In general -- at least in the context of the concepts/definitions in this post -- the inclusion of an "if" clause doesn't prevent a claim from being normative. So, for example, the claim "You should go to Spain if you want to go to Spain" isn't relevantly different from the claim "You should give money to charity if you have enough money to live comfortably."

Either way, I agree with Wei that distinguishing between moral normativity and epistemic normativity is crucial for fruitful discussions on this topic.

I agree there's an important distinction, but it doesn't necessarily seem that deep to me.

For example: We can define different "epistemic utility functions" that map {agent's credences; state of the world} to real values and then discuss theories like Bayesianism in the context of "epistemic decision theory," in relatively close analogy with traditional (practical) decision theory.

It seems like some theories -- e.g. certain theories that say we should have faith in the existance of God, or theories that say that we shouldn't take into account certain traits when forming impressions of people -- might also be classified as both moral and epistemological.

I left a sub-comment under Wei's comment (above) that hopefully unpacks this suggestion a bit

I think there's a distinction (although I'm not sure if I've talked explicitly about it before). Basically there's quite possibly more to what the "right" or "reasonable" action is than "what action that someone who tends to 'win' a lot over the course of their life would take?" because the latter isn't well defined. In a multiverse the same strategy/policy would lead to 100% winning in some worlds/branches and 100% losing in other worlds/branches, so you'd need some kind of "measure" to say who wins overall. But what the right measure is seems to be (or could beLW) a normative fact that can't be determined by just looking at or thinking "who tends to 'win' a lot'.

I agree with you on this and think it's a really important point. Another (possibly redundant) way of getting at a similar concern, without evoking MW:

Due to randomness/uncertainty, an agent that tries to maximize expected "winning" won't necessarily win compared to an agent that does something else. If I spend a dollar on a lottery ticket with a one-in-a-billion chance of netting me a billion-and-one "win points," then I'm taking the choice that maximizes expected winning but I'm also almost certain to lose. So we can't treat "the action that maximizes expected winning" as synonymous with "the action taken by an agent that wins."

We can try to patch up the issue here by defining "the action that I should take" as "the action that is consistent with the VNM axioms," but in fact either action in this case is consistent with the VNM axioms. The VNM axioms don't imply that an agent must maximize the expected desirability of outcomes. They just imply that an agent must maximize the expected value of some function. It is totally consistent with the axioms, for example, to be risk averse and instead maximize the expected square root of desirability. If we try to define "the action I should take" in this way, then, as another downside, the claim "your actions should be consistent with the VNM axioms" also becomes a completely empty tautology.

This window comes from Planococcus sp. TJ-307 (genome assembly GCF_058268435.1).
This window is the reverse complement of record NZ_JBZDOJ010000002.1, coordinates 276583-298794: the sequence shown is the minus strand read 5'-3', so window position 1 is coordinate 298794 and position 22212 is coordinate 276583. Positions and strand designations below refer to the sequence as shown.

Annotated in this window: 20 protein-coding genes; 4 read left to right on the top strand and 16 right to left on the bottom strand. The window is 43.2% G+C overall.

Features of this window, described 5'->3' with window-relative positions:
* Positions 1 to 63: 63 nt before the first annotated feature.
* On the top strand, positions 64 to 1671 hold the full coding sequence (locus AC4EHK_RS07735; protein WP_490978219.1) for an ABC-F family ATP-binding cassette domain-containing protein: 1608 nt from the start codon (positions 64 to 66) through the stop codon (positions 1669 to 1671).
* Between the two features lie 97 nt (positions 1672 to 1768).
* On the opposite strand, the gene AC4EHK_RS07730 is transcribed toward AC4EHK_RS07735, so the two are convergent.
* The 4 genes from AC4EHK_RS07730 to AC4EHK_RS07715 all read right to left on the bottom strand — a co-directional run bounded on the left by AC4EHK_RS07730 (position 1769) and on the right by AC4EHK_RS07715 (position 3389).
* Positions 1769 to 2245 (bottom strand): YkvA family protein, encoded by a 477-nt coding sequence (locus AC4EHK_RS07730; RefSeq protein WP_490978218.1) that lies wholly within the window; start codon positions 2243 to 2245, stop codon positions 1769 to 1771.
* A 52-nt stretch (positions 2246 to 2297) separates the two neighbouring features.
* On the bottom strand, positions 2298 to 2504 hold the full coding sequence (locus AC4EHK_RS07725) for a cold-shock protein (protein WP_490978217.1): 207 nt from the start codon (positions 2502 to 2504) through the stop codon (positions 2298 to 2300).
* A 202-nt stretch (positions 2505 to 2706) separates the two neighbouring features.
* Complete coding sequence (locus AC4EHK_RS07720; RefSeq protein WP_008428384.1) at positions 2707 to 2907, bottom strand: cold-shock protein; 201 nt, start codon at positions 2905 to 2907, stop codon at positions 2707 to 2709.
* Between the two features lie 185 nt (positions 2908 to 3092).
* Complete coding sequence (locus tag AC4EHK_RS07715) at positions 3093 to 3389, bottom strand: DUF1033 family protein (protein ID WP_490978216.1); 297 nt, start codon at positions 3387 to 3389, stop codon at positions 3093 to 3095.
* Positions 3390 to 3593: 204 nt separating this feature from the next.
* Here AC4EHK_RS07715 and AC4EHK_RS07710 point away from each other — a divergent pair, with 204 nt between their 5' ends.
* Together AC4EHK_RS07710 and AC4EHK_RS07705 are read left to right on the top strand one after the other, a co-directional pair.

So it seems very hard to make non-vacuous and potentially true claims about decision theory without evoking some additional non-reducible notion of "reasonableness," "rationality," or what an actor "should" do. Assuming that normative anti-realism is true pretty much means assuming that there is no such notion or assuming that the notion doesn't actually map onto anything in reality. And I think anti-realist views of these sort are plausible (probably for roughly the same reasons Eliezer seems to). But I think that adopting these views would also leave us with very little to say about decision theory.

If there is anything that anyone should in fact do, then I would say that meets the standards of "realism."

Does "anyone" refer to any human, or any possible being?

Sorry, I should have been clearer. I mean to say: "If there exists at least one entity, such that the entity should do something, then that meets the standards of 'realism.'"

I understand "moral realism" as a claim that there is a sequence of clever words that would convince the superintelligent spider that reducing human suffering is a good thing.

I don't think I'm aware of anyone who identifies as a "moral realist" who believes this. At least, it's not part of a normal definition of "moral realism."

The term "moral realism" is used differently by different people, but typically it's either used roughly synonymously with "normative realism" (as I've defined it in this post) or to pick out a slightly more specific position: that normative realism is true and that people should do things besides just try to fulfill their own preferences.